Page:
The Episcopal church, like many, runs on a series of myths about itself. Some of these myths are good. Others, not so much. And some are just silly, like the claim that “all are welcome.”
For the record, all are not welcome. Nor are we the first to poke holes in this smug, self-congratulatory little deception.
For starters, if indeed all are welcome, why doesn’t the church do any evangelism?
If nothing else, it’s disingenuous to complain about the decline of the church when it makes no effort to bring in new members.
Right about now, some readers will gnash their teeth and say, “Well, we put up banners at Easter,” or “we go to the local street fair.”
But deep down, these people know their claims are hogwash. Indeed, many of these same people will ask new church members, “How did you find us?”
Of course, if their churches were evangelizing, the question would never come up.
That begs the question: if their church is such a slice of stained-glass paradise, why wouldn’t these people want to spread that news? And why are people leaving?
Culture and unconditional love
The myth of radical welcome and unconditional love is intertwined with a lack of evangelism.
If we’re honest, no one believes all are welcome. For instance, sex offenders aren’t unconditionally welcome. Nor should they be.
And we’ve all been to an Episcopal church, whether while traveling or on vacation, where no one comes up to say hello after the service. Or some old battleaxe gives you the evil eye for sitting in “her” pew.
Nor does it take long to realize that many parishes have their cliques, or as one person puts it, an “A list, a B list, and so-on.” And yes, you can give all kinds of time and money and make it to the B list, but in many of these churches, the A list involves membership of at least 20 years — even though fewer and fewer people stay in one place for that long.
There’s also an ugly paradigm in many churches, particularly those with a charismatic rector of long tenure, in which members view criticism as a personal affront.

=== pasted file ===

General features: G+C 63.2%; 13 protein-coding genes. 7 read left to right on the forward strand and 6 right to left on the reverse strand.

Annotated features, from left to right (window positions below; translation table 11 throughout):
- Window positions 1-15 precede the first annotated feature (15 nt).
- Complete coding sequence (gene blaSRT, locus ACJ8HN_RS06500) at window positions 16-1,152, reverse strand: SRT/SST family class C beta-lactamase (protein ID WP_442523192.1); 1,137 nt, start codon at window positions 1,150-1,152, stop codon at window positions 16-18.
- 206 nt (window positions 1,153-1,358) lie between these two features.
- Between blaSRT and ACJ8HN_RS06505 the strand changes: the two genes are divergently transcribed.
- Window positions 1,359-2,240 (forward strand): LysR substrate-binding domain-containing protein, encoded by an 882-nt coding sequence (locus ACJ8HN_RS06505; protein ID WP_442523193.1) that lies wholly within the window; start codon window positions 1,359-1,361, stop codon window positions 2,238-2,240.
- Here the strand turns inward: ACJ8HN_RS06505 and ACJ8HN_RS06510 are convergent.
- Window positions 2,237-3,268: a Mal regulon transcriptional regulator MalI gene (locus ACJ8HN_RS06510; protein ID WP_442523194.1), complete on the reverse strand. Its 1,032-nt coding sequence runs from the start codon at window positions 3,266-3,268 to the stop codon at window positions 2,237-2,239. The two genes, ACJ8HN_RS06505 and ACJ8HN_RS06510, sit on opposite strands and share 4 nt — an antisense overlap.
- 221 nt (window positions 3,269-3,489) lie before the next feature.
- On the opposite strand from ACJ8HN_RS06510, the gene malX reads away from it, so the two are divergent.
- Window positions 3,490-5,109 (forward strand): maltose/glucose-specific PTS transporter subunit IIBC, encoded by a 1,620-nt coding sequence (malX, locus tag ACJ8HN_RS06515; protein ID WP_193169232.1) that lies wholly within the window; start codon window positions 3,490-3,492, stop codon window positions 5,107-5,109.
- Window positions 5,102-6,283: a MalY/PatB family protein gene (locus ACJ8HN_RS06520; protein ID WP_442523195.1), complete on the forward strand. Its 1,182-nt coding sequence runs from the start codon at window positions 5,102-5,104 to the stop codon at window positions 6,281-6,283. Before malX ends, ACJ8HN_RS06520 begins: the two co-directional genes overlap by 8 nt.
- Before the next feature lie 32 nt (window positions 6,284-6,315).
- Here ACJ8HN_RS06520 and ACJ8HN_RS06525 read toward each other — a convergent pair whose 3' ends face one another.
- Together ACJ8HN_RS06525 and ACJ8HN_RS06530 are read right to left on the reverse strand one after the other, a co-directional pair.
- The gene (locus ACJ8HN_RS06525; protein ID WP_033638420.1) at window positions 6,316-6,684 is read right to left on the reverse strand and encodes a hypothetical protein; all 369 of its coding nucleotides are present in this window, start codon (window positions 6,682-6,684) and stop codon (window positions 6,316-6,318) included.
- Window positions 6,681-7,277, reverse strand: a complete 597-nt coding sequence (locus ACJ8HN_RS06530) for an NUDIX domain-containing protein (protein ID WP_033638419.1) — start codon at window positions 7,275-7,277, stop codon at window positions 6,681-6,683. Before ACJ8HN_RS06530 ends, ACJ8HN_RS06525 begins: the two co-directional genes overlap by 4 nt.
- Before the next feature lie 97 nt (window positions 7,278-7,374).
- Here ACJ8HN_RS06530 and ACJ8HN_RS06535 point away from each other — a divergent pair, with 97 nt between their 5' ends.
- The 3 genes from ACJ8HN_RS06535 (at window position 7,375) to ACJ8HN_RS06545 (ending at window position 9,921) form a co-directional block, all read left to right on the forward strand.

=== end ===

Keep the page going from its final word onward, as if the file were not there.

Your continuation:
In these churches, the pews are full of what one priest we know terms “the sort of people who would defriend you on Facebook.”
So what does it take to get defriended in these churches?
The answer is telling: Just about anything.
Not happy that money is missing from church coffers?
Your church friends on social media vanish without a word and you get the icy glare when you roll through on Sunday. Take that, miserable heathen. Shoulda kept your mouth shut about the money.
And because narcissistic clergy typically engender narcissistic parishes, these churches typically become like their rector: ostensibly very friendly and welcoming, but dangerously toxic right beneath the veneer.
As a result, newcomers may wax rhapsodic about what friendly places these churches are, oblivious to the dangerous undertow.
Nor is this paradigm confined to issues with governance or conduct within the parish.
One dear friend of ours, who volunteered in her parish for decades after her retirement, vividly recalls being shunned by her church in Texas after complaining that the rector, who like her was married, was hitting on her.
Fortunately, her husband’s employer approved a request for transfer just a few months later, so she and her husband moved to the DC area, where they lived together for many happy years to come.
But it was more than 30 years before she got a written apology from several former friends who still worshipped at the church in Texas.
Why did they apologize?
They did so because it turned out that the rector’s extramarital activities extended to dozens of married parishioners. But it took decades for this to come to light, and it was only then that parishioners realized they had added insult to injury by engaging in retaliation.